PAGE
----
First Lines: When I was in junior high, the school I went to held a Halloween festival every year in the gym.
Bear with me. It’s NaNo and I promise I’m still reading (I’m almost reading more now than I was before–what?) but the posting of reviews is a lot harder when you’re trying to write 1,667 words a day. So reviews are coming, but they may be a bit shorter than usual.
From Goodreads: On the outside, seventeen-year-old Madelyne Summers looks like your typical blond cheerleader—perky, popular, and dating the star quarterback. But inside, Maddie spends more time agonizing over what will happen in the next issue of her favorite comic book than planning pep rallies with her squad. That she’s a nerd hiding in a popular girl’s body isn’t just unknown, it’s anti-known. And she needs to keep it that way.
Summer is the only time Maddie lets her real self out to play, but when she slips up and the adorkable guy behind the local comic shop’s counter uncovers her secret, she’s busted. Before she can shake a pom-pom, Maddie’s whisked into Logan’s world of comic conventions, live-action role-playing, and first-person-shooter video games. And she loves it. But the more she denies who she really is, the deeper her lies become…and the more she risks losing Logan forever.
This was cute. I’m not going to say it’s groundbreaking or even totally realistic, but it was cute. I like stories about nerds (thanks to my love of the Big Bang Theory), so I was hoping this would be somewhere along the same vein, and it was.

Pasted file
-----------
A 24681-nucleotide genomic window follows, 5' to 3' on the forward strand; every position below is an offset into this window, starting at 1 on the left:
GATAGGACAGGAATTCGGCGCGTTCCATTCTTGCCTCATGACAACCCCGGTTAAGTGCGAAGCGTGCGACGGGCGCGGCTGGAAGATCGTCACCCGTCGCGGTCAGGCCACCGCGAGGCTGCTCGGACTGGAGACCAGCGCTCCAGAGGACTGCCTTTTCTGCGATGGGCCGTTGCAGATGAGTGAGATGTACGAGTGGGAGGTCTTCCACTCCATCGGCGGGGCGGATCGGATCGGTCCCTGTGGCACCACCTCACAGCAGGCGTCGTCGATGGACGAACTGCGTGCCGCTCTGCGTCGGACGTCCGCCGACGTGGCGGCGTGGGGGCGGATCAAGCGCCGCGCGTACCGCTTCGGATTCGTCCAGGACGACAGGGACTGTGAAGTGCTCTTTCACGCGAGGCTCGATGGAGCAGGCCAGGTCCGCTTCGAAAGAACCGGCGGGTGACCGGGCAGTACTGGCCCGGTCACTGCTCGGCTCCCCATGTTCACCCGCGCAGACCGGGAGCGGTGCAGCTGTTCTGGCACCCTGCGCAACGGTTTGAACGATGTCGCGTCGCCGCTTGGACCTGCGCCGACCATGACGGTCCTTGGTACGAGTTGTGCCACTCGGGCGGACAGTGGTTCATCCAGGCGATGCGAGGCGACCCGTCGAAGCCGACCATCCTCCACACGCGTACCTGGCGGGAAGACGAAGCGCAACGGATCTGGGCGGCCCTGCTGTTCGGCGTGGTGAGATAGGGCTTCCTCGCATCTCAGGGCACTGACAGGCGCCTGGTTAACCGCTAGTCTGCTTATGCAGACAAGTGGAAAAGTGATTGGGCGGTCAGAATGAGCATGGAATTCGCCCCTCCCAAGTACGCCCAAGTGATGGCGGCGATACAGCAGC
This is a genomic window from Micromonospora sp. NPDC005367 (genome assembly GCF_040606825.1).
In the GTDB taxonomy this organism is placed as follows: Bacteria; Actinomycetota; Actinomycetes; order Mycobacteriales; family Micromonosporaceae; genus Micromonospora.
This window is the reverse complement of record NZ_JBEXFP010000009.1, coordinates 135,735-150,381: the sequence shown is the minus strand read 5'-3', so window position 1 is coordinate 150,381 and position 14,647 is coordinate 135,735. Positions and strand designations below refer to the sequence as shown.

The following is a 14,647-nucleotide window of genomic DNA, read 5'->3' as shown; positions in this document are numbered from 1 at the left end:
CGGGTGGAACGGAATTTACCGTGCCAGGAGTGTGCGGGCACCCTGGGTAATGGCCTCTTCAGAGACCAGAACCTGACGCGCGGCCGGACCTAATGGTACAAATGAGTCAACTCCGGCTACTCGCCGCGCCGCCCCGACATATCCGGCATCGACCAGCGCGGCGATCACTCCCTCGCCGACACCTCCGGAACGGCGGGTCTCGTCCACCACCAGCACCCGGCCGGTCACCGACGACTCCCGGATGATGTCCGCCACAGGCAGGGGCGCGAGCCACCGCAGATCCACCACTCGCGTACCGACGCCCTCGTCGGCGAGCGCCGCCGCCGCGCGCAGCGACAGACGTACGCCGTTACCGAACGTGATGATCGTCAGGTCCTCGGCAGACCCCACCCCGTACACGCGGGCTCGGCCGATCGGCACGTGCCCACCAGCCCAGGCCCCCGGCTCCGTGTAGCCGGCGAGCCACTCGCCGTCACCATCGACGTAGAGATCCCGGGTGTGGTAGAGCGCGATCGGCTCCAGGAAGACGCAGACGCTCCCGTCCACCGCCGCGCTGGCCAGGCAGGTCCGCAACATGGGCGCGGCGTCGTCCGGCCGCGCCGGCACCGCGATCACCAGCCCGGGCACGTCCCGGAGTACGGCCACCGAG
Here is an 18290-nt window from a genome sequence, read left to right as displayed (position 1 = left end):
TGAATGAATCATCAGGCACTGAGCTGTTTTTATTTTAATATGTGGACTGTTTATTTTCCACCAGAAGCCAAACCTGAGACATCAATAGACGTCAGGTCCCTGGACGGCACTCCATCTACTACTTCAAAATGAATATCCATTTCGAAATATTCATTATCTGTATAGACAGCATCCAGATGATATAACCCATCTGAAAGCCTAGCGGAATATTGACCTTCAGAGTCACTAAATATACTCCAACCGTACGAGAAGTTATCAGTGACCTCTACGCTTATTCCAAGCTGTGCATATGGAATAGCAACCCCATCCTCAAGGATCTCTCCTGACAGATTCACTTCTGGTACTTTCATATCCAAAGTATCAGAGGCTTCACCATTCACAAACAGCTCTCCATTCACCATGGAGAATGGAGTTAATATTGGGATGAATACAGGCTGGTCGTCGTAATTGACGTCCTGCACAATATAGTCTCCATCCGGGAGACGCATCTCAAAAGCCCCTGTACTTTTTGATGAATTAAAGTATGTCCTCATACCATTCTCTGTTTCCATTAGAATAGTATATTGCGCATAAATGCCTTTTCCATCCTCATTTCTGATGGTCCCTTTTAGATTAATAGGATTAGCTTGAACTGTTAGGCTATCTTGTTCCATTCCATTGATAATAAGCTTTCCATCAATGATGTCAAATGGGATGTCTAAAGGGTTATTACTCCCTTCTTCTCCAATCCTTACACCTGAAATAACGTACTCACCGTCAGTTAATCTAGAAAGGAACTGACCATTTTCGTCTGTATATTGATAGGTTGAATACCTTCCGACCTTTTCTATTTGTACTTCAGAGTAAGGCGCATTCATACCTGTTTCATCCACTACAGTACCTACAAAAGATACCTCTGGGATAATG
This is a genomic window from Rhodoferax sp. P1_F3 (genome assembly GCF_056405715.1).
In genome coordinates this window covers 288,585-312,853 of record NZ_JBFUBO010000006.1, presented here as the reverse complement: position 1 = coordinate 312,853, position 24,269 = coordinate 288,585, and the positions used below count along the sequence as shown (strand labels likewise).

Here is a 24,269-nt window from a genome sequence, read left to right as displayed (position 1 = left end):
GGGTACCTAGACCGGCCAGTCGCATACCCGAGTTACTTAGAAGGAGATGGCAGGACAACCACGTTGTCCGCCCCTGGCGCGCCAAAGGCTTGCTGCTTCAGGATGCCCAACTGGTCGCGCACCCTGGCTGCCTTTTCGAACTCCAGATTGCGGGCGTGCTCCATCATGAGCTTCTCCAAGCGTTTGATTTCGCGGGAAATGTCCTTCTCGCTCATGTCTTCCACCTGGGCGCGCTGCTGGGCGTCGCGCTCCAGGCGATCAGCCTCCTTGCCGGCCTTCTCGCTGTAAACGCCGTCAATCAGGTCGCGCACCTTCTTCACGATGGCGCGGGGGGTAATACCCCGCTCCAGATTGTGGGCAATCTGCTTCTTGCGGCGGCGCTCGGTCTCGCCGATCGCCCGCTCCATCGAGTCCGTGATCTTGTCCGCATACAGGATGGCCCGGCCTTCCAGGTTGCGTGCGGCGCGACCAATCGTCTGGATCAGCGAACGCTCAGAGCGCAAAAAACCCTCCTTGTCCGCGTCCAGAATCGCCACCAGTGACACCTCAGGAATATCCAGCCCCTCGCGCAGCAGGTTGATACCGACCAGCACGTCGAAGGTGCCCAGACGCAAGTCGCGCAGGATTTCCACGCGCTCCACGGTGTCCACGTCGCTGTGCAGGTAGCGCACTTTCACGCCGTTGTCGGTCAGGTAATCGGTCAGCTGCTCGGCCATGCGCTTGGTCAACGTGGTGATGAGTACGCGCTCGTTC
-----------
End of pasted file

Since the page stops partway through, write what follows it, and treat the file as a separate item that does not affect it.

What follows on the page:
Even though Maddie is constantly hiding who she is and her indecision gets annoying at times, I can’t say it’s not realistic. I mean, I remember hiding parts of myself from my friends in high school for fear of what they would think. Don’t most of us, though? I feel like that’s the definition of high school. But it was really funny to see her bloom in the geeky spotlight.
Logan is a total sweetheart, and scenes with him and Maddie were alternately cute and laugh out loud funny. I was reading this while in the company of other people, and I kept giggling. It truly was that funny.
Now, I can’t say I’m a nerd to this level. I don’t read comics or LARP on the weekends, but something about those scenes felt fake, and I don’t really know why since I have no experience with that. Certainly some of the scenes were strange because of the LARPing or the plot, but some were more forced than others.
Overall, though, I rather enjoyed this. It, like the candy we’re still eating from Halloween, may not have had a lot of substance to it but it sure was sweet.